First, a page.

Breaking news, fans and followers of Brooklyn-restauranteur-royal Andrew Tarlow: Following the lead of Danny Meyer, who announced in October that all 13 of his restaurants would go tip-free, the owner of Marlow & Sons, Diner, Achilles Heel, Reynard, and Roman’s revealed to Eater that he will be switching all of his restaurants over to the same system, starting next month.
In a phone interview on Monday, Tarlow shared that Roman’s, his always packed à la carte Italian restaurant in Fort Greene, would be the first to go tip-less on January 18. The new system will allow him to close the payment-gap between his wait staff and and his non-tipped cooks. As a result, menu prices will increase 20 percent, and the minimum wage of the kitchen staff will, eventually, be raised to $15/hour. All of his restaurants will shift to the new model by the end of next year.
While other restauranteurs have tried eliminating tipping at select establishments (including, all the way back in 2005, Thomas Keller, who first introduced a non-tip price tag to New York with his tasting menu service at Per Se) Tarlow is the first since Meyer to announce that his entire empire would try tip-free service on for size.
In conversation with Eater, Tarlow reported, “We’ve been talking about it for quite a few years internally. Having Danny out in front of it has been huge impetus for us to take the plunge.” Without an influential example like Meyer’s—and the necessary price increases that follow—it might have been harder for Tarlow’s patrons to swallow the price hike, especially when they are not already expecting to pay the same top dollar as one would at high-end tasting menu establishments like Per Se.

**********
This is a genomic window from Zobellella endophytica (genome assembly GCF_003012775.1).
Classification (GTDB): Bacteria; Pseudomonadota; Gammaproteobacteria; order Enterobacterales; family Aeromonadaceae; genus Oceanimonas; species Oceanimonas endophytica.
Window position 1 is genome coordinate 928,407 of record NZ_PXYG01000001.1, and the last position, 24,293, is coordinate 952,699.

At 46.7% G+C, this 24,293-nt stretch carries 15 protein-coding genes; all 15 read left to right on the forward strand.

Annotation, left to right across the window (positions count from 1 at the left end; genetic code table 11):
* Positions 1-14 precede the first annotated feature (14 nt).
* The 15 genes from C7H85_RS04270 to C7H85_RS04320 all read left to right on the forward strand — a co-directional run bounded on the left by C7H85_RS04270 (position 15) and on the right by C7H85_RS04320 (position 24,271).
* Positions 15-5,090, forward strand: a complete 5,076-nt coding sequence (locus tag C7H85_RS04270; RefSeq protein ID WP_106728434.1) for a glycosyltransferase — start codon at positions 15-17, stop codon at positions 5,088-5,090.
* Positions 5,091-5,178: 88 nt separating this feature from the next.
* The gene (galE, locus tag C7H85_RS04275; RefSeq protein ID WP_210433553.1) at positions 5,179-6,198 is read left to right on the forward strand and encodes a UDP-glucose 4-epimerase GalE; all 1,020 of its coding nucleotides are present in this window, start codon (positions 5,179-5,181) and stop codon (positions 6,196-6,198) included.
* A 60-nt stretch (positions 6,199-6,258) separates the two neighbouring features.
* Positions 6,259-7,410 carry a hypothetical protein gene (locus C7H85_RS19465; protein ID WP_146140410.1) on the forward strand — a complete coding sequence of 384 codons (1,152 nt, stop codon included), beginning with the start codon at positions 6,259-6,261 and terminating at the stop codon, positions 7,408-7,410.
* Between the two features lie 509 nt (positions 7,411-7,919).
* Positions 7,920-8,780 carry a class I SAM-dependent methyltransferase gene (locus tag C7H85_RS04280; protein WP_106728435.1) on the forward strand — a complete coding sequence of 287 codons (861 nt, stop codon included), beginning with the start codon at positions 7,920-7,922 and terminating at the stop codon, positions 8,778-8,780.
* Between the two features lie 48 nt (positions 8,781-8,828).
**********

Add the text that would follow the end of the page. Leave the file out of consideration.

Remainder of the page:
But Tarlow says one benefit of making the switch is earning the confidence of diners who feel better eating at places where they know its employees—and, in particular, the cooks making their food—are fairly compensated. As Eater explains, this is how it all breaks down:
“New York restaurants have increasingly looked to eliminating gratuities as a way to cope with the rising cost of labor. The tipped minimum for servers and bartenders goes up by $2.50 to $7.00 per hour in January. By switching those employees to a higher hourly rate and raising prices, restaurants can sidestep that increase and use the funds that would have otherwise counted as tips to raise the wages of cooks and other back-of-house employees.”
While Meyer’s tip-free system is billed “Hospitality Included,” Tarlow, with his casual Brooklyn brand, is calling his system “Gratuity free,” and he’s also designed an icon for it, which will be visible in all his establishments.
With Tarlow signed on to tip-free dining, it is potentially only a matter of time before the Brooklyn dining tide shifts overwhelming in its favor. Meanwhile, Tarlow is putting out a subtle invitation for others to join him. Any other restaurants that want to hop on board can totally co-opt his in-house designed icon, he says, which, in a cool-blue hue reads “Gratuity Free Establishment.” Tarlow has already proven successful at defining and normalizing Brooklyn cuisine—no small feat—so getting everyone to steal his little tip free insignia (and attendant pay system) could prove much easier.